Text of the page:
Regular expressions are nothing more than a chain or pattern of characters themselves. They provide the foundation for pattern-matching functionality.

PHP offers two specific functions of regular expression functions, each corresponding to a certain type of regular expression. You can use any of them based on your convenience.

  • POSIX Regular Expressions
  • PERL Style Regular Expressions

POSIX Regular Expressions

The formation of a POSIX regular expression is not different to that of a typical arithmetic expression: various elements (operators) are combined to form more complex expressions.


Brackets ([]) have special meaning when used in the context of Regular expressions. They are used to find a list of characters.

Expression Description
[0-9]It matches any decimal digit from 0 through 9.
[a-z]It matches any character from lower-case a through lowercase z.
[A-Z]It matches any character from uppercase A through uppercase Z.
[a-Z]It matches any character from lowercase a through uppercase Z.


Frequency or position in brackets and brackets can be indicated by a special character. Each special letter has a specific meaning. I +, *,?, {Int. width}, and $ flags all follow alphabetical order.

Expression Description
p+It matches any string containing at least one p.
p*It matches any string containing zero or more p's.
p?It matches any string containing zero or one p's
p{N}It matches any string containing a sequence of N p's
p{2,3}It matches any string containing a sequence of two or three p's.
p{2, }It matches any string containing a sequence of at least two p's.
p$It matches any string with p at the end of it.
^pIt matches any string with p at the beginning of it.


Following examples will clear your concepts about matching characters.

Expression Description
[^a-zA-Z]It matches any string not containing any of the characters ranging from a through z and A through Z.
p.pIt matches any string containing p, followed by any character, in turn followed by another p.
^.{2}$It matches any string containing exactly two characters.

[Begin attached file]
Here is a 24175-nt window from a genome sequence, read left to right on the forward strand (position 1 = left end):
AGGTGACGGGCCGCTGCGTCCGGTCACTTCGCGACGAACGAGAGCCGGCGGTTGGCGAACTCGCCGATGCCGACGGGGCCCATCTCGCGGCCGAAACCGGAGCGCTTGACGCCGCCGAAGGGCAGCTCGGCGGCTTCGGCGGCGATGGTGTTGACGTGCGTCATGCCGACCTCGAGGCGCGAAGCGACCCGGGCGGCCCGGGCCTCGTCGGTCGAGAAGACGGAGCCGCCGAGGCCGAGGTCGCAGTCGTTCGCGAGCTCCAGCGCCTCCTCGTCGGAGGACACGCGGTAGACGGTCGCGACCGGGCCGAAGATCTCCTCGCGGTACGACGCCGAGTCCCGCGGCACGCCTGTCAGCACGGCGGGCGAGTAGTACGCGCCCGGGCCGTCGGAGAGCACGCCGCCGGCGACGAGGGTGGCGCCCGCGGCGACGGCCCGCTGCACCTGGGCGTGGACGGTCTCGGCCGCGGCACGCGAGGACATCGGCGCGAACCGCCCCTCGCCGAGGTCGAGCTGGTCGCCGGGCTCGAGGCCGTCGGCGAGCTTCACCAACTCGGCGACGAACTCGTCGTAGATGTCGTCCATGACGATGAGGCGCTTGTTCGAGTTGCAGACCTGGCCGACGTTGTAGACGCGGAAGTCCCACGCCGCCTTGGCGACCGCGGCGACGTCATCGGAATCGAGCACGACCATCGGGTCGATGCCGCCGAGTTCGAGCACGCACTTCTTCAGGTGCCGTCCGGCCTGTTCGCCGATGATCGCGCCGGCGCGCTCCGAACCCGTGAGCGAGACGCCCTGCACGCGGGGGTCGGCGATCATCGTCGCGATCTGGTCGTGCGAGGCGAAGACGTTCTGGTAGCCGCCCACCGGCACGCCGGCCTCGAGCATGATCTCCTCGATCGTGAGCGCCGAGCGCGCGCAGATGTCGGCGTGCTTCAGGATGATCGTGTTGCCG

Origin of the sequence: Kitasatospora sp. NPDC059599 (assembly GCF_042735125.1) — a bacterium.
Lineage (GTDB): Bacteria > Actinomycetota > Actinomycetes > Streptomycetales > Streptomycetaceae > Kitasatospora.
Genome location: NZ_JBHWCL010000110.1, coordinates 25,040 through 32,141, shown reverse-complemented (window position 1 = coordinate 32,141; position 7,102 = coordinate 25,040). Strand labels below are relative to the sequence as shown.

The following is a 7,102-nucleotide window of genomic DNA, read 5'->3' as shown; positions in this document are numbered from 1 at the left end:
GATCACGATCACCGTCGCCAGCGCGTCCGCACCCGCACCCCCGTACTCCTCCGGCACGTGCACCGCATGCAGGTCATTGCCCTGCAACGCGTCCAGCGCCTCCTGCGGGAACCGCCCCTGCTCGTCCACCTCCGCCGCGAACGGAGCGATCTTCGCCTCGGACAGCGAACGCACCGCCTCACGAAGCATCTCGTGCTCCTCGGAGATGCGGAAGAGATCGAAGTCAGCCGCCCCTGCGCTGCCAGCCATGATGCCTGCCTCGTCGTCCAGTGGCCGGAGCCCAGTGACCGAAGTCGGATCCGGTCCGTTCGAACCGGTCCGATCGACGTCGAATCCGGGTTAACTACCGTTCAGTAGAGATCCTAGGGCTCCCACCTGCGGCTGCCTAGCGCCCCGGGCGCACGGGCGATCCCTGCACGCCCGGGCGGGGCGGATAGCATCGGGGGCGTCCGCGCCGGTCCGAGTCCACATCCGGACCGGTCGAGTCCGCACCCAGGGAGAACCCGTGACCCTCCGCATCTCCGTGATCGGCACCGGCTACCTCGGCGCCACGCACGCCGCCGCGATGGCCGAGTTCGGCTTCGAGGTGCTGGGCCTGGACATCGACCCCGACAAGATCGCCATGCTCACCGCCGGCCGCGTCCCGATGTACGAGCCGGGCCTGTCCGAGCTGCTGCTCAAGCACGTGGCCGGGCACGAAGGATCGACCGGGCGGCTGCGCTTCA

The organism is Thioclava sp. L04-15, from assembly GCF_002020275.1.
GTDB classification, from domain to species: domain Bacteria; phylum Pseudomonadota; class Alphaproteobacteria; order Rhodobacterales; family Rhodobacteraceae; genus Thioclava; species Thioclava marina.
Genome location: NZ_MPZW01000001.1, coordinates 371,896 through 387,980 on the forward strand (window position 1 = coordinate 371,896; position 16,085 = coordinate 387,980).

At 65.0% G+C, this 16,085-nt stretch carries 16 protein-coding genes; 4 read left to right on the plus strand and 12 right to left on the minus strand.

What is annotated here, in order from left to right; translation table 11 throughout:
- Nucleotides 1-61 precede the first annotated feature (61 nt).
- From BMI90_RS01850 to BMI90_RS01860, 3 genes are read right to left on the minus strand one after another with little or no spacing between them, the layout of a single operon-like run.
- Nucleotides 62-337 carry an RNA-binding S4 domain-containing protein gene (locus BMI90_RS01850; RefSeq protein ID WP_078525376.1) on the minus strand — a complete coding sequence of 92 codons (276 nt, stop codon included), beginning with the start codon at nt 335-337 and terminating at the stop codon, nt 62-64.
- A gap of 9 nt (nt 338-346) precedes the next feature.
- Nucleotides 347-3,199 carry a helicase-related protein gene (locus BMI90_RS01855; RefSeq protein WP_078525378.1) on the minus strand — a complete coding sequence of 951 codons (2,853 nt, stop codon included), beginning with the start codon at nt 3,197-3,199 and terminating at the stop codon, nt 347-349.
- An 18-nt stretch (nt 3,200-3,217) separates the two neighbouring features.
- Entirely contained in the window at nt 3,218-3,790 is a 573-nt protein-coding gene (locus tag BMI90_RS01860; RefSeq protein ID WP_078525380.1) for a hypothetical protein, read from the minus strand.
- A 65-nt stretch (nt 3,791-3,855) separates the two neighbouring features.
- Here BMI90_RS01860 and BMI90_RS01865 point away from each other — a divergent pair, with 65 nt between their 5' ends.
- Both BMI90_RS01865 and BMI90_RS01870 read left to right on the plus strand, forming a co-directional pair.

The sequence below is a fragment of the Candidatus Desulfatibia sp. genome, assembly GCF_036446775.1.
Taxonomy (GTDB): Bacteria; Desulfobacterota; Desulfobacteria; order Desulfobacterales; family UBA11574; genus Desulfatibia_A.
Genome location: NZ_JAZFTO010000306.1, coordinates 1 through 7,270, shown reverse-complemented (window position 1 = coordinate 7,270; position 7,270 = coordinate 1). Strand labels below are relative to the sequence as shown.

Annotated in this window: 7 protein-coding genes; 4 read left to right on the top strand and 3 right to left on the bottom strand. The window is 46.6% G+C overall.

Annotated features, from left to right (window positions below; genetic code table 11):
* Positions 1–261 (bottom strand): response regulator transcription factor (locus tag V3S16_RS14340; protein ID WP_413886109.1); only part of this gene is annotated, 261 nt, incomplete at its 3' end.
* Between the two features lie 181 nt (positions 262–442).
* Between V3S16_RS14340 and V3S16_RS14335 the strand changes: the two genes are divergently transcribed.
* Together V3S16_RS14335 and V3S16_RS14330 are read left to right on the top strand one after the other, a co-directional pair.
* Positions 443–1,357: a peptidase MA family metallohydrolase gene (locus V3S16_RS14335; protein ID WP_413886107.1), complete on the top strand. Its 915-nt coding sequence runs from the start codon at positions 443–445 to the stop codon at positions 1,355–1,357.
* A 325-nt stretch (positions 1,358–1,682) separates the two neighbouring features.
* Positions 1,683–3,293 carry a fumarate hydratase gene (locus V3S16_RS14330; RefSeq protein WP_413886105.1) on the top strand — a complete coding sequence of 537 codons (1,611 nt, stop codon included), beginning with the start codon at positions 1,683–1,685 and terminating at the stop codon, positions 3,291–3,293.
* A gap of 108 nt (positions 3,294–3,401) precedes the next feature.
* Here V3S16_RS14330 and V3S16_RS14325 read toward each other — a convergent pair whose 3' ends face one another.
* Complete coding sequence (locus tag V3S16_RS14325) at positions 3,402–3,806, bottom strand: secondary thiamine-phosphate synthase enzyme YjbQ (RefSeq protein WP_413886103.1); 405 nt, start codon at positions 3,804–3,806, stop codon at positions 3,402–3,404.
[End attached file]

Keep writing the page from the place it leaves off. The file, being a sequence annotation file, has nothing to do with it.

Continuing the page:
(.*)It matches any string enclosed within and .
p(hp)*It matches any string containing a p followed by zero or more instances of the sequence php.

Predefined Character Ranges

To make it easier for you to plan your programs the predefined bullet ranges, also known as character classes, are available. Character classes specify the full range of characters, for example, alphabets or a complete set -

Expression Description
[[:alpha:]]It matches any string containing alphabetic characters aA through zZ.
[[:digit:]]It matches any string containing numerical digits 0 through 9.
[[:alnum:]]It matches any string containing alphanumeric characters aA through zZ and 0 through 9.
[[:space:]]It matches any string containing a space.

PHP's Regexp POSIX Functions

PHP currently offers seven functions for searching strings using POSIX-style regular expressions −

Function Description

The ereg() function searches a string specified by string for a string specified by pattern, returning true if the pattern is found, and false otherwise.


The ereg_replace() function searches for string specified by pattern and replaces pattern with replacement if found.


The eregi() function searches throughout a string specified by pattern for a string specified by string. The search is not case sensitive.


The eregi_replace() function operates exactly like ereg_replace(), except that the search for pattern in string is not case sensitive.


The split() function will divide a string into various elements, the boundaries of each element based on the occurrence of pattern in string.


The spliti() function operates exactly in the same manner as its sibling split(), except that it is not case sensitive.


The sql_regcase() function can be thought of as a utility function, converting each character in the input parameter string into a bracketed expression containing two characters.

PERL Style Regular Expressions

Perl's typical style is similar to its POSIX counterparts. The POSIX syntax can be used almost invariably with Perl's standard style functions. In fact, you can use any of the quantifiers introduced in the previous POSIX section.

Meta characters

A meta character is simply an alphabetic alphabetical sequence that gives the combination a special meaning.

For example, you can search for coins using the '\ d' meta character: / ([\ d] +) 000 /, Here \ d you will search for any string of numbers.

The following is a list of meta characters that can be used in general PERL style descriptions.

Character            Description
. a                        single character
\s                         a whitespace character (space, tab, newline)
\S                        non-whitespace character
\d                        a digit (0-9)
\D                        a non-digit
\w                        a word character (a-z, A-Z, 0-9, _)
\W                       a non-word character
[aeiou]                 matches a single character in the given set
[^aeiou]               matches a single character outside the given set
(foo|bar|baz)        matches any of the alternatives specified